The Emmys 2021 was no stranger to standing ovations. Mare Of Easttown’s Kate Winslet and Hacks’ Jean Smart both received them, but it was the reaction to British actor, writer, director and producer Michaela Coel’s first win at the awards show that felt like the biggest, most deserved moment of unified praise during the whole night.
Coel was honoured at tonight’s (September 19) ceremony for I May Destroy You, picking up the award for Outstanding Writing for a Limited or Anthology Series or Movie. The show, which aired last year, explored the complicated nuances of sexual consent in its many forms, focusing on its creator’s character of Arabella as she tried to piece together her memories of a blurry night out.
Anyone who has seen I May Destroy You will already be in no doubt that its star is one of the best writers in modern TV, but her Emmys 2021 acceptance speech reinforced that notion. Instead of gushing on about the honour and reeling off a list of thank yous to everyone and their dog, Coel instead opted for something far more concise, but incredibly powerful.
“Write the tale that scares you, that makes you feel uncertain, that isn’t comfortable,” she began her advice, directed at writers. “I dare you. In a world that entices us to browse the lives of others to help us better determine how we feel about ourselves, and to, in turn, feel the need to be constantly visible — for visibility, these days, seems to somehow equate to success — do not be afraid to disappear. From it, from us, for a while. And see what comes to you in the silence.”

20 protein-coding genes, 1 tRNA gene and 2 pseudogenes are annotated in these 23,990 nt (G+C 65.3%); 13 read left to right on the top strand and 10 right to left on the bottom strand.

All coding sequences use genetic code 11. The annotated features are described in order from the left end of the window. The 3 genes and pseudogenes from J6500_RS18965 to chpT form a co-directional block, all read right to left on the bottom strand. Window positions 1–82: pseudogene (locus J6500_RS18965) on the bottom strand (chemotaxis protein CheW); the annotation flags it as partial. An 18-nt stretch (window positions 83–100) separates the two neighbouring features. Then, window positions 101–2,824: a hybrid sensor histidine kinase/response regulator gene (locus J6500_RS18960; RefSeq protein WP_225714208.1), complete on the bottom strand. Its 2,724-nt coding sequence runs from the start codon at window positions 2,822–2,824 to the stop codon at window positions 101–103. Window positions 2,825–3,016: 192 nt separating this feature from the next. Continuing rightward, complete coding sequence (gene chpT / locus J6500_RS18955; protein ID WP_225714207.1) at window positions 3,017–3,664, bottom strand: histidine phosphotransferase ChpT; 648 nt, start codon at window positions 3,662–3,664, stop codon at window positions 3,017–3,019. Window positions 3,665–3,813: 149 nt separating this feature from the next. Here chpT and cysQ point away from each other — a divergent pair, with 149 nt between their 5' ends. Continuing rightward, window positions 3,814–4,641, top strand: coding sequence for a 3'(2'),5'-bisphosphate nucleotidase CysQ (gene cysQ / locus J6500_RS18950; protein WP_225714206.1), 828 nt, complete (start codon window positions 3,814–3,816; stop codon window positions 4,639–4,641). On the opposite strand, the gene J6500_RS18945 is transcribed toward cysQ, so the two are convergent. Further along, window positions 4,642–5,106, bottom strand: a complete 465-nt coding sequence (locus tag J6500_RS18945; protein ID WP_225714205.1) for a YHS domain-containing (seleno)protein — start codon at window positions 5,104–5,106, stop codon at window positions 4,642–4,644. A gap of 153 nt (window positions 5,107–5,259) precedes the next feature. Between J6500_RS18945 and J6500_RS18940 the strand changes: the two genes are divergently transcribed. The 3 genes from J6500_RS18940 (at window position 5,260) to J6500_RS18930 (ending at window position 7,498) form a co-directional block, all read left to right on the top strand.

— Pau (@CubbyPau) September 20, 2021
Her words are an impactful reminder that the best creativity – in writing or otherwise – doesn’t come from a place of safety, and nor does it necessarily make us feel safe. If writers like Coel didn’t make themselves go to unpleasant places in their process, TV wouldn’t be anywhere near as potent a medium when it comes to challenging the status quo or depicting the real-life – but less than rosy – experiences of people around the globe. As difficult as it might be, sharing their darker times can help make the world a brighter place for everyone, eventually.
I May Destroy You was based on its creator’s own experiences of sexual assault, and it likely would have been a lot easier for her to not mine that time to create a show out of. But by using that incident as inspiration for the acclaimed series, the start crafted a programme that was not only utterly brilliant but also challenged its viewers, took us to uncomfortable places and made us rethink our relationships and interactions with those around us.
It’s not just the first part of her speech that is important, though. The second half, too, should be paid close attention to. In it, Coel implores us to reject society’s always on, always connected digital reliance and social media oversharing. In an industry where often things feel like a competition – particularly during awards season – Coel’s confidence to not follow the crowd and not sell herself short for opportunities that don’t give her everything she deserves is nothing short of impressive. What else would you expect from the woman who turned down $1million from Netflix for I May Destroy You because they wouldn’t let her keep the copyright, though?
Just as standing ovations were a fixture of this year’s Emmys, so was its winners being told to wrap up their long-winded speeches. In just 30 seconds, though, Coel was able to say more – and do so with far more impact – than any of her peers, yet more proof of her stunning ability to make you pay attention to what she’s saying in even just the briefest moments.